UNIVERSITY DISTRICT PHOTO ALBUM- Images of our neighborhood from the past 150 years: 01 02 03 04 05 06 07 08 09 10 11 12 13 14 15 16 17 18 19 20 21 22 23 24 25 26 27 28 29 30 31 32 33 34 35 36 37 38 39 40 41

Winter 2005- A proud Indianola Alternative student outside her beloved school.

1951 postcard of new Ohio State University Medical Center.

June 15, 2011- 1658 Neil Ave. Upstairs was home to Theora Hix, a medical student murdered by her lover, Dr. Snook, in the notorious 1929 homicide. Demolished in 2019 to make way for new Ohio State Optometry Clinic.

Canned and fresh produce on display at an early 20th Century Ohio State Fair.

Demolition of 1920s City Ice icehouse as part of Grant Park development, April 2011.

Hamilton Hall, 1645 Neil Ave., late 1920s.

1580-88 N. 4th St. An early 20th Century Columbus Rowhouse.

Detroit Publishing Company image of The Oval, looking towards University Hall, c. 1910. Intended for production of postcards.

winter

February 9, 2014- Snowy afternoon scene on N. 4th St. in the very cold and snowy Winter of 2013-14.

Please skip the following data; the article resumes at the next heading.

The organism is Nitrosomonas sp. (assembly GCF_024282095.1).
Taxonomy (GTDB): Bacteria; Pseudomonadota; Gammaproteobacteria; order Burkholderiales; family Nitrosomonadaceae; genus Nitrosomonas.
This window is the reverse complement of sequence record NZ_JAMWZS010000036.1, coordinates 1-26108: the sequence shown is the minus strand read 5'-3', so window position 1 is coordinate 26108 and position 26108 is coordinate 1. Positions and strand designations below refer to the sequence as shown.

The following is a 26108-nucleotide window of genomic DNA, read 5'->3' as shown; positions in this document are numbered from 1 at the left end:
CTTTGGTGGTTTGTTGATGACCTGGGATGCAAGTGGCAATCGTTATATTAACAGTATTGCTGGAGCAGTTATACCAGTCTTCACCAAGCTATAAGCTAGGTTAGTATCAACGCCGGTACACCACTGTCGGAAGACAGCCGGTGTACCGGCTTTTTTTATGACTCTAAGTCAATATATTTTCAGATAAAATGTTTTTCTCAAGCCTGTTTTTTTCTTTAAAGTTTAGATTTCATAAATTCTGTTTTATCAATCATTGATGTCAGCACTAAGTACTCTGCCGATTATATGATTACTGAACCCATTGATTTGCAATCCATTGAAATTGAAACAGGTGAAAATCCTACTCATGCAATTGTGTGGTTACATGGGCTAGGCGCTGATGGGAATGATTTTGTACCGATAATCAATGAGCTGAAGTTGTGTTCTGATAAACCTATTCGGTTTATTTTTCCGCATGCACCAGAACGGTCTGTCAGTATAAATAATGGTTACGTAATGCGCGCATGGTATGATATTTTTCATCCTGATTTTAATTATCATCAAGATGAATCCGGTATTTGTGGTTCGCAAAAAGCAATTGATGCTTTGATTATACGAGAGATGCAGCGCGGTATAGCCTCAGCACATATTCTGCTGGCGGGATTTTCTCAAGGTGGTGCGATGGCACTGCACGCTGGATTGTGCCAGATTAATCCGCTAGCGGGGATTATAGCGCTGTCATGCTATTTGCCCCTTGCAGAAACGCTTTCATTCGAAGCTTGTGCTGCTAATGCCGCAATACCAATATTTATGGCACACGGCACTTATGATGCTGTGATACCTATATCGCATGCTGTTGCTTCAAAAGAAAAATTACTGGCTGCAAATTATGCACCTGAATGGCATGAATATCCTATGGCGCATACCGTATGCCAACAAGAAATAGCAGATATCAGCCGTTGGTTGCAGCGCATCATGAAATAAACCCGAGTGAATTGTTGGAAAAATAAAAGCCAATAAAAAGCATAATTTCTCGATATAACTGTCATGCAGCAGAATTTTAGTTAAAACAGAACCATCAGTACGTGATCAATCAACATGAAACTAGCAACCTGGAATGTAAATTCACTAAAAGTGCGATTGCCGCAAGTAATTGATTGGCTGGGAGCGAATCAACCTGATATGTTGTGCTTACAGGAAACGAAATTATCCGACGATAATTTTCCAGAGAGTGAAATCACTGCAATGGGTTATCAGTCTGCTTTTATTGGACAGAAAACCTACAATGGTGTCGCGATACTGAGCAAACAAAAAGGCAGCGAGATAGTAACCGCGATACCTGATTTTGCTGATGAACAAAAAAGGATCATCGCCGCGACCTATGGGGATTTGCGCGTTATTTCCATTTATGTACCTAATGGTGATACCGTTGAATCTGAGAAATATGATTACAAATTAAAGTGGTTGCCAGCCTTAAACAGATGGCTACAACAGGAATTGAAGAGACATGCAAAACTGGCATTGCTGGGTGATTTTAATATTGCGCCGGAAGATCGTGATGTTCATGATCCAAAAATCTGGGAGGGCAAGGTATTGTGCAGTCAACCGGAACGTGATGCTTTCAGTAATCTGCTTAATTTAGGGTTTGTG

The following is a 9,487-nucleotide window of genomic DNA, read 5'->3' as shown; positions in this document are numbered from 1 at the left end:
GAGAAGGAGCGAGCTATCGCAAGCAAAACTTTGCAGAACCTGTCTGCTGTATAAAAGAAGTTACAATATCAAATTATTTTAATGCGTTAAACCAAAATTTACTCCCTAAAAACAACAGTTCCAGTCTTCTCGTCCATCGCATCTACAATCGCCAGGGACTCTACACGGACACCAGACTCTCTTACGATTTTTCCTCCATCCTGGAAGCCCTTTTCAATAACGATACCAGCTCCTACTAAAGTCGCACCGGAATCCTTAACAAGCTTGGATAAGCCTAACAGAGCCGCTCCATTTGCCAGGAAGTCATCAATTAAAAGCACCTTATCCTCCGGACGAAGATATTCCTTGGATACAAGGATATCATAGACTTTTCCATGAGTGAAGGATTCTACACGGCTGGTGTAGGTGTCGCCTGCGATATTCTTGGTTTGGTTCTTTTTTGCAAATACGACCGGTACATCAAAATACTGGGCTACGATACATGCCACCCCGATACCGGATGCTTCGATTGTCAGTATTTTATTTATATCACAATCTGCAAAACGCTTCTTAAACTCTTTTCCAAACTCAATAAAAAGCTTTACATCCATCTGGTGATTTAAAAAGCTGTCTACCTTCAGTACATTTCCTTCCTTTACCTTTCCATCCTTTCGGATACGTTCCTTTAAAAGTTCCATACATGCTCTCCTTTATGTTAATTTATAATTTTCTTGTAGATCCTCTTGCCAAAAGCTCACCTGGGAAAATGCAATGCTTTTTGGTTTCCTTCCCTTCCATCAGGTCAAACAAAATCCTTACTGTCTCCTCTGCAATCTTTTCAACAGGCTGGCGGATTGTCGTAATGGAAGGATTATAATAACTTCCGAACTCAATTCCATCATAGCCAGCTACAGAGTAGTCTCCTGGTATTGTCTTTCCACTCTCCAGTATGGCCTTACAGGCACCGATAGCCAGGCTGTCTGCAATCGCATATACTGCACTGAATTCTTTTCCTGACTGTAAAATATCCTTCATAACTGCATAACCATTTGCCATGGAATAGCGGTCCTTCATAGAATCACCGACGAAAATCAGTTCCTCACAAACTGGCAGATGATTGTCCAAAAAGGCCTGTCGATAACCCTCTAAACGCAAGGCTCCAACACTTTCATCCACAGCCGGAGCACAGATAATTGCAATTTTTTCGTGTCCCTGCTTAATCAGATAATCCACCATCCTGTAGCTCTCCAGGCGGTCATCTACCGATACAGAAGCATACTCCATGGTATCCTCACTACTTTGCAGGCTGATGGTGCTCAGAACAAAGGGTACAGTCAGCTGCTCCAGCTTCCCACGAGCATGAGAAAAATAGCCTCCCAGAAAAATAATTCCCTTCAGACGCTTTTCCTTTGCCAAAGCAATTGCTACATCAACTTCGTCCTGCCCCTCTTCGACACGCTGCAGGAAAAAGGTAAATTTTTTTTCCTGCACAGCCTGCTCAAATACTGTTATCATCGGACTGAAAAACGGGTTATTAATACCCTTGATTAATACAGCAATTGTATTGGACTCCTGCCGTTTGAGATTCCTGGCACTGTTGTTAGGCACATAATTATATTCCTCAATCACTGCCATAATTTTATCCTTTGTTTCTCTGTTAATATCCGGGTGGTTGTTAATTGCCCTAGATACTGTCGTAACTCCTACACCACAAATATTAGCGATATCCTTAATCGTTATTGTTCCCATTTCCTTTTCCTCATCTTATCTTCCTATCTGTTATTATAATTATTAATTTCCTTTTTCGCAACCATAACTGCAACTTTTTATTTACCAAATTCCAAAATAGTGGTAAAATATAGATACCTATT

April 13, 2013- Suburban-style Wendy's at 2020 N. High. Built 1977. Demolished and replaced with multistory apartments, retail, and a new Wendy's in 2015.

Marzetti's Restaurant 1918

This 1918 ad offers a rare interior view of campus' famed Marzetti Restaurant, opposite 10th Ave on N High St. Opened in 1896 by Joe Marzetti and run throughout most of its history by his widow, teenage immigrant Teresa (née Piacentini), the restaurant quickly grew to be a student favorite.

In its early years, Marzetti's was famed for its pork sandwich. "The name which made the pork sandwich famous." went the ad copy. Marzetti's was also the birthplace of the Johnny Marzetti, a staple of Midwestern potlucks and school lunches to this day. In the 1930s, Marzetti's became known for its coleslaw and salad dressings, developed by Katherine Hill, a 17-year-old African-American dishwasher who retired as the company's senior food technologist. So popular were the salad dressings, they formed the basis of a spin-off business--the T. Marzetti Co.--with almost a half-billion in sales in 2020.

The original Marzetti's lasted until 1942 when a new location opened downtown near Broad and High. The campus location was closed. The downtown Marzetti's became a 4-star, destination dining location and lasted until Teresa Marzetti's death in 1972.

Mt Grant

September 7, 2014- Hollywood-style "Weinland Park" sign placed by local artists on the slope of Mt. Grant, a huge mound of earth that sat for many years east of N. Grant on the former site of Columbus Coated Fabrics and the future site of the Grant Park housing development.

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